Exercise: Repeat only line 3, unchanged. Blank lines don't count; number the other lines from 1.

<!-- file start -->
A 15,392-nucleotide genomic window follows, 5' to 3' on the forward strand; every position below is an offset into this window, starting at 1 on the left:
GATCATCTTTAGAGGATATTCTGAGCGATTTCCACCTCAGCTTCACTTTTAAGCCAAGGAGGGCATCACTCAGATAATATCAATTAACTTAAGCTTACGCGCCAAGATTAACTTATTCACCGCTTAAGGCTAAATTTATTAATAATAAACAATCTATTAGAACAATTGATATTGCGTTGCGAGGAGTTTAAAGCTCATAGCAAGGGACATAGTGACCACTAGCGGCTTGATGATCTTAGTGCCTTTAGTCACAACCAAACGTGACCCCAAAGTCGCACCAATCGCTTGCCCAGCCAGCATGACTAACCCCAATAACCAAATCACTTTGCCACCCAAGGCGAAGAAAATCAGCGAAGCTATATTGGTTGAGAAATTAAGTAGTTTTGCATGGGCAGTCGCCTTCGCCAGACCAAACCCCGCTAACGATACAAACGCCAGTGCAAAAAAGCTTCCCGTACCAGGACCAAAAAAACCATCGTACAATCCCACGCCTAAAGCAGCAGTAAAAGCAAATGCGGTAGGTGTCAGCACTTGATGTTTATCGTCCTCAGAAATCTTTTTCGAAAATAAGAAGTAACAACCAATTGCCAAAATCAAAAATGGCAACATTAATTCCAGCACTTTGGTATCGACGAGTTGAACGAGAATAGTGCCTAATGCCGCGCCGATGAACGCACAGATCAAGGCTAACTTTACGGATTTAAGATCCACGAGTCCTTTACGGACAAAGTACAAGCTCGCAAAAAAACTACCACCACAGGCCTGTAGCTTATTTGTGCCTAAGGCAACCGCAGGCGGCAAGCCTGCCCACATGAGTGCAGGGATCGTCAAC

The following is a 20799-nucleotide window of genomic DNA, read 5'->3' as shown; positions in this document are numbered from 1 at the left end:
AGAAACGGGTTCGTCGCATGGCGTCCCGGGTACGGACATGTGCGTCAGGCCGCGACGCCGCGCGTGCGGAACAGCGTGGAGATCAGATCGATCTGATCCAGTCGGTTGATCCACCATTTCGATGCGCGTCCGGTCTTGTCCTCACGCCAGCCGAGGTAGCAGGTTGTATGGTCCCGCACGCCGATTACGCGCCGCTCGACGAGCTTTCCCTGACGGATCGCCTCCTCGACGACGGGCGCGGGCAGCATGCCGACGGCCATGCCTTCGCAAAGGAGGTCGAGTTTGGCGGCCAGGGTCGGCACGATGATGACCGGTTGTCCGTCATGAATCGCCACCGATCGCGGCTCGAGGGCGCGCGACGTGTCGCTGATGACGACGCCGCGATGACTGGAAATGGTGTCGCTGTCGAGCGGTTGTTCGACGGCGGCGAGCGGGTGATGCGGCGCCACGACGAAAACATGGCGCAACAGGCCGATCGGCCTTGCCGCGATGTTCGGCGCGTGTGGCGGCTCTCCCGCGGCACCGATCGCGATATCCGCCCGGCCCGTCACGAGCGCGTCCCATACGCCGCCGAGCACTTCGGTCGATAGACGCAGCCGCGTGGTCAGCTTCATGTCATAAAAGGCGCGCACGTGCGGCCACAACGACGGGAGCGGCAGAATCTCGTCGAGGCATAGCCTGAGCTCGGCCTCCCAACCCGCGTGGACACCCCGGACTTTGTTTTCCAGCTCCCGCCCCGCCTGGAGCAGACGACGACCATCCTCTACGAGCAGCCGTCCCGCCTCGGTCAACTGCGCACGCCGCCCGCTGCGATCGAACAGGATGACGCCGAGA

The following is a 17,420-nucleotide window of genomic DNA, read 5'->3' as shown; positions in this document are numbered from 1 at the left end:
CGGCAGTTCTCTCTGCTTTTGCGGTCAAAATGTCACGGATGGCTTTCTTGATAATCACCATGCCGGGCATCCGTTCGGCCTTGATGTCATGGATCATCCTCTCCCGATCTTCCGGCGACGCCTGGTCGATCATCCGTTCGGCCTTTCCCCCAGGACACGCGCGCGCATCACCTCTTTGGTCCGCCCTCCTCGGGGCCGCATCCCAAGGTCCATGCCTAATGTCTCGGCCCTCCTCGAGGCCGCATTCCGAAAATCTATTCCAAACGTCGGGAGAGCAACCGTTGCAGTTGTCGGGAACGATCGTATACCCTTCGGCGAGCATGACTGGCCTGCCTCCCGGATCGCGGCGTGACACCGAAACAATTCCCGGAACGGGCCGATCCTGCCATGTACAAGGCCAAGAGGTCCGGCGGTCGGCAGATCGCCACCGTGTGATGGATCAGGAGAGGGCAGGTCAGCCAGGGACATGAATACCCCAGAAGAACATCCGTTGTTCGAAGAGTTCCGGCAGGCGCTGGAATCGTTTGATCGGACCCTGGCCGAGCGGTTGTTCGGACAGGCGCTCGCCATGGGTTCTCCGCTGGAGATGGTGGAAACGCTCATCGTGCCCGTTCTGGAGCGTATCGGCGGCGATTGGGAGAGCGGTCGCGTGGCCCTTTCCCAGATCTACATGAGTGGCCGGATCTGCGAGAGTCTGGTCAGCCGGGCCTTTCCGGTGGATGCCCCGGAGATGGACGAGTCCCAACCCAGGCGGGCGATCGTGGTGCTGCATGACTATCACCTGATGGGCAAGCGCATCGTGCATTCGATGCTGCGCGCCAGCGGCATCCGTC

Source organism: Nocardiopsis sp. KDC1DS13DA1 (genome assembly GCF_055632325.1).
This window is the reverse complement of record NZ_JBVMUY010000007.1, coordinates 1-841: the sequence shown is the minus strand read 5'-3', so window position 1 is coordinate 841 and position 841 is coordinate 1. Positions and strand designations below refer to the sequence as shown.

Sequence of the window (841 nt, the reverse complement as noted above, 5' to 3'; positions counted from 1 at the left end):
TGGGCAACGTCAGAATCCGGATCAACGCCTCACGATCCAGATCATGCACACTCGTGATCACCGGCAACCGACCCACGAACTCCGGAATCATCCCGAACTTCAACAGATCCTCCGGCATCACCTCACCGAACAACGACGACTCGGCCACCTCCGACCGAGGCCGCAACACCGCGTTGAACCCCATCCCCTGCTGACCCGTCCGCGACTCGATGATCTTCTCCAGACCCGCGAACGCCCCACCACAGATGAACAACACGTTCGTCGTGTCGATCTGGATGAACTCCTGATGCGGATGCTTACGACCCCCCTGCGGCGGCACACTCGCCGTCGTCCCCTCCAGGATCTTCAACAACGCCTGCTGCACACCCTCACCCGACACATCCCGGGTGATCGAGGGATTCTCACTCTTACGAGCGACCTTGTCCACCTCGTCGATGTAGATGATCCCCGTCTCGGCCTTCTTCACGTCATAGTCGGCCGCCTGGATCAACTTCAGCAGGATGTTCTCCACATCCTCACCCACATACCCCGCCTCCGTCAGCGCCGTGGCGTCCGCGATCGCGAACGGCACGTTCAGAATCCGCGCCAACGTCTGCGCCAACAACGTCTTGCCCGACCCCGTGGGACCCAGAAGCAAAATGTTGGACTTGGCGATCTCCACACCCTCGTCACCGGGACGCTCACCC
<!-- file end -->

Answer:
The following is a 20799-nucleotide window of genomic DNA, read 5'->3' as shown; positions in this document are numbered from 1 at the left end: